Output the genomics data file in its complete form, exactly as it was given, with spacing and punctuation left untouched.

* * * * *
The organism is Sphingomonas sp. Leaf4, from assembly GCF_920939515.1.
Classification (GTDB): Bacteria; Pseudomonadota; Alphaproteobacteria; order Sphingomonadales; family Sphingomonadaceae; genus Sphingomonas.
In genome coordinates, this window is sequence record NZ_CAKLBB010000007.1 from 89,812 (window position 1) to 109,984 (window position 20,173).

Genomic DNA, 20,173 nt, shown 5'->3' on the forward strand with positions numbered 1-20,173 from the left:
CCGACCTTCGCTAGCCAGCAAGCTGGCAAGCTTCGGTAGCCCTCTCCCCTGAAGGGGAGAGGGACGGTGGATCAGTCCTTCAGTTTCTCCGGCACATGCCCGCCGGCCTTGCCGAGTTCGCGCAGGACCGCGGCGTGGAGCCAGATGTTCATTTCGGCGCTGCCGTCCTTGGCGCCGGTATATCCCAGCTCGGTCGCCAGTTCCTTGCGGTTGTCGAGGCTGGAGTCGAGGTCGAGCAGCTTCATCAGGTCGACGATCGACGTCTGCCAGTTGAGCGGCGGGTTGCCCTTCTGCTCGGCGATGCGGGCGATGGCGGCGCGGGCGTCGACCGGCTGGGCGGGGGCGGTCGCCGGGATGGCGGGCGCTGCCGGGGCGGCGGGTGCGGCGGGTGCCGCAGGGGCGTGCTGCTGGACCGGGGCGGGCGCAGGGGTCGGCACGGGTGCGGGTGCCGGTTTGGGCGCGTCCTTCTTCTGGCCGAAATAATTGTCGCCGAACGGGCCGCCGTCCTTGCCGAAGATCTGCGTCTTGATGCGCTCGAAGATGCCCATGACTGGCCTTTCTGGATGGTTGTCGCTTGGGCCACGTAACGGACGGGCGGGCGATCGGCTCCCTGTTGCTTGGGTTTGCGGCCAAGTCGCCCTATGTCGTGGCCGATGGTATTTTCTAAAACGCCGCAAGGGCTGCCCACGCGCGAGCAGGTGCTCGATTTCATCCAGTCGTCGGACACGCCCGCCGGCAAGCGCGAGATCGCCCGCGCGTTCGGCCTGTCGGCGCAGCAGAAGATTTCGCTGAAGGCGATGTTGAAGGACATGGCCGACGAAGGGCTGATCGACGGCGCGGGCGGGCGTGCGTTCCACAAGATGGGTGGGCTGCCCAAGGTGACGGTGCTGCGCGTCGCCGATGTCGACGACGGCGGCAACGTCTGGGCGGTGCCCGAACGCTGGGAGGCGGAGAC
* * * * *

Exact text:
The organism is Sphingomonas sp. Leaf4, from assembly GCF_920939515.1.
Classification (GTDB): Bacteria; Pseudomonadota; Alphaproteobacteria; order Sphingomonadales; family Sphingomonadaceae; genus Sphingomonas.
In genome coordinates, this window is sequence record NZ_CAKLBB010000007.1 from 89,812 (window position 1) to 109,984 (window position 20,173).

Genomic DNA, 20,173 nt, shown 5'->3' on the forward strand with positions numbered 1-20,173 from the left:
CCGACCTTCGCTAGCCAGCAAGCTGGCAAGCTTCGGTAGCCCTCTCCCCTGAAGGGGAGAGGGACGGTGGATCAGTCCTTCAGTTTCTCCGGCACATGCCCGCCGGCCTTGCCGAGTTCGCGCAGGACCGCGGCGTGGAGCCAGATGTTCATTTCGGCGCTGCCGTCCTTGGCGCCGGTATATCCCAGCTCGGTCGCCAGTTCCTTGCGGTTGTCGAGGCTGGAGTCGAGGTCGAGCAGCTTCATCAGGTCGACGATCGACGTCTGCCAGTTGAGCGGCGGGTTGCCCTTCTGCTCGGCGATGCGGGCGATGGCGGCGCGGGCGTCGACCGGCTGGGCGGGGGCGGTCGCCGGGATGGCGGGCGCTGCCGGGGCGGCGGGTGCGGCGGGTGCCGCAGGGGCGTGCTGCTGGACCGGGGCGGGCGCAGGGGTCGGCACGGGTGCGGGTGCCGGTTTGGGCGCGTCCTTCTTCTGGCCGAAATAATTGTCGCCGAACGGGCCGCCGTCCTTGCCGAAGATCTGCGTCTTGATGCGCTCGAAGATGCCCATGACTGGCCTTTCTGGATGGTTGTCGCTTGGGCCACGTAACGGACGGGCGGGCGATCGGCTCCCTGTTGCTTGGGTTTGCGGCCAAGTCGCCCTATGTCGTGGCCGATGGTATTTTCTAAAACGCCGCAAGGGCTGCCCACGCGCGAGCAGGTGCTCGATTTCATCCAGTCGTCGGACACGCCCGCCGGCAAGCGCGAGATCGCCCGCGCGTTCGGCCTGTCGGCGCAGCAGAAGATTTCGCTGAAGGCGATGTTGAAGGACATGGCCGACGAAGGGCTGATCGACGGCGCGGGCGGGCGTGCGTTCCACAAGATGGGTGGGCTGCCCAAGGTGACGGTGCTGCGCGTCGCCGATGTCGACGACGGCGGCAACGTCTGGGCGGTGCCCGAACGCTGGGAGGCGGAGAC